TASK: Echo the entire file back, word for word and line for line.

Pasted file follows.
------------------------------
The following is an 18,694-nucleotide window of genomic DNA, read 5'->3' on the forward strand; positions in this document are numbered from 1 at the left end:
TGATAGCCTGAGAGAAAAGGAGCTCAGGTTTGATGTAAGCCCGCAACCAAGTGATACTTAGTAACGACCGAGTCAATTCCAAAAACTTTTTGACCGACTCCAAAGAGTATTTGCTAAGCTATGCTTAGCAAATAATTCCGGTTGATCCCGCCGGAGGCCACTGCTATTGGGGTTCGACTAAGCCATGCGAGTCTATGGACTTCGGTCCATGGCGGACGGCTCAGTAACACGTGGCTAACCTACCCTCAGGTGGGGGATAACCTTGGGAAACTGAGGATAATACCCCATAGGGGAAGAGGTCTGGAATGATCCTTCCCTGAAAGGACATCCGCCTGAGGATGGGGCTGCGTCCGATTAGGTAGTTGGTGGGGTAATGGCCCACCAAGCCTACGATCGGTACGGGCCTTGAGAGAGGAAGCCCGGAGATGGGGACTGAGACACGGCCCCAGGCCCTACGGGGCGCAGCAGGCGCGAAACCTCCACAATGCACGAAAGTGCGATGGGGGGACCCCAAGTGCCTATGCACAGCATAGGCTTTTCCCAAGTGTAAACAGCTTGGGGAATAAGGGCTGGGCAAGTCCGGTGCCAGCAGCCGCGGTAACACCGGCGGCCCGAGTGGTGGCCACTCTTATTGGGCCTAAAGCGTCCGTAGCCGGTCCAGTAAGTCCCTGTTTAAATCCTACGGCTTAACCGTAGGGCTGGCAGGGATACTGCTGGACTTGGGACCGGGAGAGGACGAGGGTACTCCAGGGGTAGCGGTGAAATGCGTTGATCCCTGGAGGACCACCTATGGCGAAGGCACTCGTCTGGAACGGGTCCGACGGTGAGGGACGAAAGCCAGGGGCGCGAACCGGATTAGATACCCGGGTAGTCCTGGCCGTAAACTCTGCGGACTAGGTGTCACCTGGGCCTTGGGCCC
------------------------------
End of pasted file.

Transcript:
The following is an 18,694-nucleotide window of genomic DNA, read 5'->3' on the forward strand; positions in this document are numbered from 1 at the left end:
TGATAGCCTGAGAGAAAAGGAGCTCAGGTTTGATGTAAGCCCGCAACCAAGTGATACTTAGTAACGACCGAGTCAATTCCAAAAACTTTTTGACCGACTCCAAAGAGTATTTGCTAAGCTATGCTTAGCAAATAATTCCGGTTGATCCCGCCGGAGGCCACTGCTATTGGGGTTCGACTAAGCCATGCGAGTCTATGGACTTCGGTCCATGGCGGACGGCTCAGTAACACGTGGCTAACCTACCCTCAGGTGGGGGATAACCTTGGGAAACTGAGGATAATACCCCATAGGGGAAGAGGTCTGGAATGATCCTTCCCTGAAAGGACATCCGCCTGAGGATGGGGCTGCGTCCGATTAGGTAGTTGGTGGGGTAATGGCCCACCAAGCCTACGATCGGTACGGGCCTTGAGAGAGGAAGCCCGGAGATGGGGACTGAGACACGGCCCCAGGCCCTACGGGGCGCAGCAGGCGCGAAACCTCCACAATGCACGAAAGTGCGATGGGGGGACCCCAAGTGCCTATGCACAGCATAGGCTTTTCCCAAGTGTAAACAGCTTGGGGAATAAGGGCTGGGCAAGTCCGGTGCCAGCAGCCGCGGTAACACCGGCGGCCCGAGTGGTGGCCACTCTTATTGGGCCTAAAGCGTCCGTAGCCGGTCCAGTAAGTCCCTGTTTAAATCCTACGGCTTAACCGTAGGGCTGGCAGGGATACTGCTGGACTTGGGACCGGGAGAGGACGAGGGTACTCCAGGGGTAGCGGTGAAATGCGTTGATCCCTGGAGGACCACCTATGGCGAAGGCACTCGTCTGGAACGGGTCCGACGGTGAGGGACGAAAGCCAGGGGCGCGAACCGGATTAGATACCCGGGTAGTCCTGGCCGTAAACTCTGCGGACTAGGTGTCACCTGGGCCTTGGGCCC